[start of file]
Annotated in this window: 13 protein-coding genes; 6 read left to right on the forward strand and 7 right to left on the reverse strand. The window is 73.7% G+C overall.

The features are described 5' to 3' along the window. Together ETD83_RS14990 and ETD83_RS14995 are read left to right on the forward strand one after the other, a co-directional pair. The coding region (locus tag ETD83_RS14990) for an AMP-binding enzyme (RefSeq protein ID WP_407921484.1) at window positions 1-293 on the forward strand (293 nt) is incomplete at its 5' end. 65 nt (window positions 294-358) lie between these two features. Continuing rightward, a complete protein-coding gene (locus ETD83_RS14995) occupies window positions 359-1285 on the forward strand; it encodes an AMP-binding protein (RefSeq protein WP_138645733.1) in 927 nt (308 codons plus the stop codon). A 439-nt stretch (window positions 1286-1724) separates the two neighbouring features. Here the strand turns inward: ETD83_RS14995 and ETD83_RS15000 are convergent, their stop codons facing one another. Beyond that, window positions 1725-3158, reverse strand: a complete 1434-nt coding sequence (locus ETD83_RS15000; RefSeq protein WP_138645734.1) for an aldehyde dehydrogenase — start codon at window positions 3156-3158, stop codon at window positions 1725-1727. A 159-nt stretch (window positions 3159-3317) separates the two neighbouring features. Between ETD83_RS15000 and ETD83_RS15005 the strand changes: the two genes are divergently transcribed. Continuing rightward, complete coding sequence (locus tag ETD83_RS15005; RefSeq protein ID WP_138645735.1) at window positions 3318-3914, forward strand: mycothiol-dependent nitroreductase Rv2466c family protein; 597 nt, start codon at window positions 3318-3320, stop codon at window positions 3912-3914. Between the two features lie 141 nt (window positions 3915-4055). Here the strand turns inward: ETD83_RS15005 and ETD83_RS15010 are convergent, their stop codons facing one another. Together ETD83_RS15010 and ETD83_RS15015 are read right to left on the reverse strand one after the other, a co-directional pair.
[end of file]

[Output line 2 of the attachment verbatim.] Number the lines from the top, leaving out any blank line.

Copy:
The features are described 5' to 3' along the window. Together ETD83_RS14990 and ETD83_RS14995 are read left to right on the forward strand one after the other, a co-directional pair. The coding region (locus tag ETD83_RS14990) for an AMP-binding enzyme (RefSeq protein ID WP_407921484.1) at window positions 1-293 on the forward strand (293 nt) is incomplete at its 5' end. 65 nt (window positions 294-358) lie between these two features. Continuing rightward, a complete protein-coding gene (locus ETD83_RS14995) occupies window positions 359-1285 on the forward strand; it encodes an AMP-binding protein (RefSeq protein WP_138645733.1) in 927 nt (308 codons plus the stop codon). A 439-nt stretch (window positions 1286-1724) separates the two neighbouring features. Here the strand turns inward: ETD83_RS14995 and ETD83_RS15000 are convergent, their stop codons facing one another. Beyond that, window positions 1725-3158, reverse strand: a complete 1434-nt coding sequence (locus ETD83_RS15000; RefSeq protein WP_138645734.1) for an aldehyde dehydrogenase — start codon at window positions 3156-3158, stop codon at window positions 1725-1727. A 159-nt stretch (window positions 3159-3317) separates the two neighbouring features. Between ETD83_RS15000 and ETD83_RS15005 the strand changes: the two genes are divergently transcribed. Continuing rightward, complete coding sequence (locus tag ETD83_RS15005; RefSeq protein ID WP_138645735.1) at window positions 3318-3914, forward strand: mycothiol-dependent nitroreductase Rv2466c family protein; 597 nt, start codon at window positions 3318-3320, stop codon at window positions 3912-3914. Between the two features lie 141 nt (window positions 3915-4055). Here the strand turns inward: ETD83_RS15005 and ETD83_RS15010 are convergent, their stop codons facing one another. Together ETD83_RS15010 and ETD83_RS15015 are read right to left on the reverse strand one after the other, a co-directional pair.